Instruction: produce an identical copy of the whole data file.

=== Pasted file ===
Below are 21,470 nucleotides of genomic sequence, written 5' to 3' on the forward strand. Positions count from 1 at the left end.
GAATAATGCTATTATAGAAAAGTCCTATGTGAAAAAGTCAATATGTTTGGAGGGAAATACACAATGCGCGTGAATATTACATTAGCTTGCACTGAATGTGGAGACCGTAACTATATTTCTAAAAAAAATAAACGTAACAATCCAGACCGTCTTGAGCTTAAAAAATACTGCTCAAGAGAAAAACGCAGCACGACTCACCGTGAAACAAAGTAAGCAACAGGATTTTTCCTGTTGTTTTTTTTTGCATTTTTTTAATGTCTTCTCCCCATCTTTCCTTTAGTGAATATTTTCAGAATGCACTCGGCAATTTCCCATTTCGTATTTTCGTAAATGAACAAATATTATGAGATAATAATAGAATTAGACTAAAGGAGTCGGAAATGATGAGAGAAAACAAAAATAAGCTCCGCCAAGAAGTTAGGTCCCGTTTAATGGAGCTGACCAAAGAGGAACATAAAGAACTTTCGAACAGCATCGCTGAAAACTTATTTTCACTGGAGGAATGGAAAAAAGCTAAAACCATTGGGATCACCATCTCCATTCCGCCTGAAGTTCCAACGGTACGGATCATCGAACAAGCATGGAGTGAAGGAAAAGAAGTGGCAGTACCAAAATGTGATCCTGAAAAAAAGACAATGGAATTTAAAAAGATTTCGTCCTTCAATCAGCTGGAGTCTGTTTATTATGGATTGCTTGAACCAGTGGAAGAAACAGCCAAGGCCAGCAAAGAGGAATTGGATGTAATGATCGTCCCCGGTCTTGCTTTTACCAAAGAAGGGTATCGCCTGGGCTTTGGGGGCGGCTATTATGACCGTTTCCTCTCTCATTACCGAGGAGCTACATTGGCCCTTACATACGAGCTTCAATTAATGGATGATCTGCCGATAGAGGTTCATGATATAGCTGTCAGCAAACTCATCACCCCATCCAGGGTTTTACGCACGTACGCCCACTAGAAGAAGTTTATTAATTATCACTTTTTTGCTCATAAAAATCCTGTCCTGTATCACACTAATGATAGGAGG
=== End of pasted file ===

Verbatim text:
Below are 21,470 nucleotides of genomic sequence, written 5' to 3' on the forward strand. Positions count from 1 at the left end.
GAATAATGCTATTATAGAAAAGTCCTATGTGAAAAAGTCAATATGTTTGGAGGGAAATACACAATGCGCGTGAATATTACATTAGCTTGCACTGAATGTGGAGACCGTAACTATATTTCTAAAAAAAATAAACGTAACAATCCAGACCGTCTTGAGCTTAAAAAATACTGCTCAAGAGAAAAACGCAGCACGACTCACCGTGAAACAAAGTAAGCAACAGGATTTTTCCTGTTGTTTTTTTTTGCATTTTTTTAATGTCTTCTCCCCATCTTTCCTTTAGTGAATATTTTCAGAATGCACTCGGCAATTTCCCATTTCGTATTTTCGTAAATGAACAAATATTATGAGATAATAATAGAATTAGACTAAAGGAGTCGGAAATGATGAGAGAAAACAAAAATAAGCTCCGCCAAGAAGTTAGGTCCCGTTTAATGGAGCTGACCAAAGAGGAACATAAAGAACTTTCGAACAGCATCGCTGAAAACTTATTTTCACTGGAGGAATGGAAAAAAGCTAAAACCATTGGGATCACCATCTCCATTCCGCCTGAAGTTCCAACGGTACGGATCATCGAACAAGCATGGAGTGAAGGAAAAGAAGTGGCAGTACCAAAATGTGATCCTGAAAAAAAGACAATGGAATTTAAAAAGATTTCGTCCTTCAATCAGCTGGAGTCTGTTTATTATGGATTGCTTGAACCAGTGGAAGAAACAGCCAAGGCCAGCAAAGAGGAATTGGATGTAATGATCGTCCCCGGTCTTGCTTTTACCAAAGAAGGGTATCGCCTGGGCTTTGGGGGCGGCTATTATGACCGTTTCCTCTCTCATTACCGAGGAGCTACATTGGCCCTTACATACGAGCTTCAATTAATGGATGATCTGCCGATAGAGGTTCATGATATAGCTGTCAGCAAACTCATCACCCCATCCAGGGTTTTACGCACGTACGCCCACTAGAAGAAGTTTATTAATTATCACTTTTTTGCTCATAAAAATCCTGTCCTGTATCACACTAATGATAGGAGG